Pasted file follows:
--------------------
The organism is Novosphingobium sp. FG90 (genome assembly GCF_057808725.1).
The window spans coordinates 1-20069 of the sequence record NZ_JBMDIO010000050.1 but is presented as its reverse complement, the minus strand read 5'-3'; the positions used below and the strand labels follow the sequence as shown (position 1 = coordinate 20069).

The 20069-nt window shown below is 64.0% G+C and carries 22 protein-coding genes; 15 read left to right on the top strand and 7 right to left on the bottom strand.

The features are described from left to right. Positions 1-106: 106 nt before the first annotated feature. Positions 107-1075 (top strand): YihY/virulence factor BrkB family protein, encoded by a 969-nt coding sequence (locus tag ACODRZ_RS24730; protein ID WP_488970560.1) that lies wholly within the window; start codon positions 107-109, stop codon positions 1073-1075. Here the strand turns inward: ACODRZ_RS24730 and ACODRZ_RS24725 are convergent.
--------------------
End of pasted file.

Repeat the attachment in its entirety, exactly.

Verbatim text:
The organism is Novosphingobium sp. FG90 (genome assembly GCF_057808725.1).
The window spans coordinates 1-20069 of the sequence record NZ_JBMDIO010000050.1 but is presented as its reverse complement, the minus strand read 5'-3'; the positions used below and the strand labels follow the sequence as shown (position 1 = coordinate 20069).

The 20069-nt window shown below is 64.0% G+C and carries 22 protein-coding genes; 15 read left to right on the top strand and 7 right to left on the bottom strand.

The features are described from left to right. Positions 1-106: 106 nt before the first annotated feature. Positions 107-1075 (top strand): YihY/virulence factor BrkB family protein, encoded by a 969-nt coding sequence (locus tag ACODRZ_RS24730; protein ID WP_488970560.1) that lies wholly within the window; start codon positions 107-109, stop codon positions 1073-1075. Here the strand turns inward: ACODRZ_RS24730 and ACODRZ_RS24725 are convergent.